The staycation is a growing trend for road-weary travelers, for obvious reasons. It offers all the upside of the traditional vacation — the day drinking, the temporary resignation of responsibilities — without the inescapable downsides (the hassle of airports, the expense of rental cars and all that wasted time in transit). And that means there's no good reason to let your out-of-town relatives hog all the fun; you too can spend a blissful weekend at the Chase Park Plaza. It's the perfect place to get away in St. Louis without having to actually leave town. The classic hotel has the feel of high-end historic hotels in Chicago and New York, only without the hit to your bank account. The 1920s Art Deco architecture will make you want to head straight to the bar for a gin rickey before doing the Charleston with the nearest dame, while the pool outside features a poolside bar and plenty of deck chairs and cozy cabanas. Or maybe see a movie: The Chase is home to a five-screen theater that features current films at great prices. Evenings at the Chase, too, are rich with possibility. Want to stay in for dinner? Choose between the Preston, which takes a "food is art" approach to small, thoughtful plates; the Chase Club, which offers more casual pub fare; and the Tenderloin Room, which has been serving up fine cuts since the 1960s. Heading out for the evening can mean a short walk to countless options around the Central West End. It's a fun experience to see St. Louis through the eyes of a tourist, walking the streets and wandering into places you've previously only driven past. And at the end of your adventure, you need only stumble a few blocks to make it back to your room, where you can rest easy knowing that tomorrow morning, the pool will be there waiting for you. —Jered Schneider

  • Vicia.

Best Place to Eat Like a Californian


4260 Forest Park Avenue, 314-553-9239

For more than 100 years, St. Louis has been a meat and potatoes town, and while the city's culinary landscape is changing rapidly, old habits die hard — which may be one reason Vicia found itself facing a mini-tempest this summer. The editorial page editor of the St. Louis Post-Dispatch, Tod Robberson, wrote an entire column denouncing the acclaimed Cortex district restaurant by suggesting it exemplified everything wrong with modern liberals: "This place (along with the entire culture that supports it) is trying way too hard." Never mind that owners Michael and Tara Gallina have done nothing overtly political since moving to town a few years ago. To the old fogeys that live by (and grow flabby on) the city's notoriously generous portions of dead animals, the Gallinas' "vegetable-forward" cuisine was an affront, a situation that didn't need to be avoided so much as stopped in its tracks. Still, once you get past the clumsy way Robberson tried to build his argument, the attempted takedown was actually hugely flattering — what restaurant is so revolutionary that it requires the full power of the Paper of Record's editorial pages? Vicia is a game-changer, and for anyone who cares about food, that's a wonderful thing. For too long, many St. Louis restaurants used big portions to make up for a certain carelessness about freshness and flavor. The Gallinas, with their thoughtful attention to every last detail in carefully harvested fruits and vegetables, are changing that. Their tasting menu stands alone in town as a culinary experience that will change the way you think about food — and, perhaps, the status quo that so heavily relies on carcasses as a source of nutrition. No wonder Robberson felt threatened. And if you're looking for a more insightful take on the Vicia experience, you might turn to the Post-Dispatch's actual food critic: He calls the tasting menu "transcendent." –Sarah Fenske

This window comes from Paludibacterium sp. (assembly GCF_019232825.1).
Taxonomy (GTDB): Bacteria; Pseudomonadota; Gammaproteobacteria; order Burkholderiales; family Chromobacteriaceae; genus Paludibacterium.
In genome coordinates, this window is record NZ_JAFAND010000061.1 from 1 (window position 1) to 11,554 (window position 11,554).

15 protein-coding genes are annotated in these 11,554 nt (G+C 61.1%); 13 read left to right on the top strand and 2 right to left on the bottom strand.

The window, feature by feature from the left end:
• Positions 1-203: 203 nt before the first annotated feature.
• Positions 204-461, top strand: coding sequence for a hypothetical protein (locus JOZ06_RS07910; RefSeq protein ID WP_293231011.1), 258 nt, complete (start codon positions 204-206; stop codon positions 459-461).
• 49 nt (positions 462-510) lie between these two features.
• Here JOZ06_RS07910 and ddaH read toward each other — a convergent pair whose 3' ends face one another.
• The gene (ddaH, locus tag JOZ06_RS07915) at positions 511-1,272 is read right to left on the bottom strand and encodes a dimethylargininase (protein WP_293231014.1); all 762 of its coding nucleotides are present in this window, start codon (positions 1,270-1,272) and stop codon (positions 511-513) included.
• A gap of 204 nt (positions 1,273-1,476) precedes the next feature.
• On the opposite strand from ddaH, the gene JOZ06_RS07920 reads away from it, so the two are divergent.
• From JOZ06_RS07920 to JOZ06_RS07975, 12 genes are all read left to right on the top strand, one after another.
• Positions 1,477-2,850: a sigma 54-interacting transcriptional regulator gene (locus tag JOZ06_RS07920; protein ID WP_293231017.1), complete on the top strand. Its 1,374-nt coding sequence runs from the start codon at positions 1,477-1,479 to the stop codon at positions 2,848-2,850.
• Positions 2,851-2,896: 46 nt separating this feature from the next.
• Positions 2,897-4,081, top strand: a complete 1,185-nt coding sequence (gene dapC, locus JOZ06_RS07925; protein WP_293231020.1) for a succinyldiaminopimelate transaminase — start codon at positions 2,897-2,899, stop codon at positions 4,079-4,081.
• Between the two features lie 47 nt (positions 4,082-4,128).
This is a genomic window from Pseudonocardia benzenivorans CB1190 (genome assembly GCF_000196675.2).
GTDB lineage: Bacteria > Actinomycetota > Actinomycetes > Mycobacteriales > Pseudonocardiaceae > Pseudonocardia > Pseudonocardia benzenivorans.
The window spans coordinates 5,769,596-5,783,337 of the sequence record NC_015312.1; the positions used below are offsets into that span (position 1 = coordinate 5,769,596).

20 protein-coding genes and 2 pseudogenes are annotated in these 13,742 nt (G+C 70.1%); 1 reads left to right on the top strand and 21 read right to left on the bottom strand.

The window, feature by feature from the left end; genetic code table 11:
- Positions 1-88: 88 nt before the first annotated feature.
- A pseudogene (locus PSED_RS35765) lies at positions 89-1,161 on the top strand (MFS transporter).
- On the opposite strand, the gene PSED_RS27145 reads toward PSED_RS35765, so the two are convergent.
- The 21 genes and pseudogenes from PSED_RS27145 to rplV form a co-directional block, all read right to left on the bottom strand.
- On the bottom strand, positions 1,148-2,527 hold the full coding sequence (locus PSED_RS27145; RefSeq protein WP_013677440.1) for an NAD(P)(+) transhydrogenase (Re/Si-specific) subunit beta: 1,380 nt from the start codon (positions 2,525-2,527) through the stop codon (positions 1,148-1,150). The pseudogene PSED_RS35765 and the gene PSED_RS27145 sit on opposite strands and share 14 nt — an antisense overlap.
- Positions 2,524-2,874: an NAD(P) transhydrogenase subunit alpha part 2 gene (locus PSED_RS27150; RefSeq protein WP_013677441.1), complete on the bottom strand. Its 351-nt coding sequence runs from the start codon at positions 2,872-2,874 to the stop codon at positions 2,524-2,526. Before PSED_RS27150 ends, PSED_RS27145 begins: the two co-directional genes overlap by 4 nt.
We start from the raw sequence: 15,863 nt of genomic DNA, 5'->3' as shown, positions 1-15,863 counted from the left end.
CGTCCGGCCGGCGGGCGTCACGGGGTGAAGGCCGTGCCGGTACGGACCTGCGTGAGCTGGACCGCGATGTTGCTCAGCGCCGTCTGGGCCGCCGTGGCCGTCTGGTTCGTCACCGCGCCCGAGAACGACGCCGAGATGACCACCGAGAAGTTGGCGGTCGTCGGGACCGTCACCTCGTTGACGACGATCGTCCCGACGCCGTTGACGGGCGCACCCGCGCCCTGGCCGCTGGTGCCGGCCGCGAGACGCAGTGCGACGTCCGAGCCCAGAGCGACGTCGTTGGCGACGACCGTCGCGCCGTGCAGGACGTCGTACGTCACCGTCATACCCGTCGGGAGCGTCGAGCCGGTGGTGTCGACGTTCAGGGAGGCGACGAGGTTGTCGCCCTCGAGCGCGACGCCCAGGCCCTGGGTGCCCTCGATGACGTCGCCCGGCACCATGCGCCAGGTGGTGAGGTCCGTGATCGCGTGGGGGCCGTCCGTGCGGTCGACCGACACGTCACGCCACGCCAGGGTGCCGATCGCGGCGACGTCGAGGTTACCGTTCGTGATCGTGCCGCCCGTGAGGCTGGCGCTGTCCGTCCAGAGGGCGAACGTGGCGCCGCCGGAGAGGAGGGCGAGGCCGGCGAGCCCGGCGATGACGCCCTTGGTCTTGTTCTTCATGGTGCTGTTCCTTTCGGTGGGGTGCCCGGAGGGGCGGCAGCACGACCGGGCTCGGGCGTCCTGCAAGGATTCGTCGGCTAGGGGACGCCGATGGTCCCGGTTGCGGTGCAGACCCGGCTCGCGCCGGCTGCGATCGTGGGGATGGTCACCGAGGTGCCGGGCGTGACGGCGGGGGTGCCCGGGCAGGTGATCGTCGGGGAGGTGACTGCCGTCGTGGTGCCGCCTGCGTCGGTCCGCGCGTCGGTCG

Best Way to Feel Like a Champion

Rooting for the St. Louis SLAM

Don't let anyone tell you there's something dishonorable about jumping on a winning team's bandwagon. What do you think happened in St. Louis after the Rams' Super Bowl-winning season in 2000, huh? Under the radar, however, those halcyon days have been replicated — and arguably exceeded — by the St. Louis SLAM, the reigning, back-to-back champions of the Women's Football Alliance and the region's only all-women, full-contact football team. Having won the WFA Division II championship in 2016, the SLAM defended its title in June, burying the Tampa Bay Inferno 42-15 and starting a bona fide dynasty in the process. Come springtime, the season will offer the opportunity for the roster of 40 or so players to chase their championship dreams anew. And this is a home team worth rooting for: because putting your butt in the bleachers and watching live football is a particularly American joy; because the fans to your left and right are likely cheering for sisters, mothers, daughters and partners; and because no one is paid, and therefore each run, hit, jump and block is executed by a woman who refuses to let the pain of the last play put her on the bench for the next one. So root, root, root for the home team. Let the energy lift you off your seat. Yell 'til your lungs give out. That's the feeling that championships are made of. —Danny Wicentowski

click to enlarge St. Louis Shakespeare's Titus Andronicus. - RON JAMES
  • St. Louis Shakespeare's Titus Andronicus.

Best Civic Obsession

William Shakespeare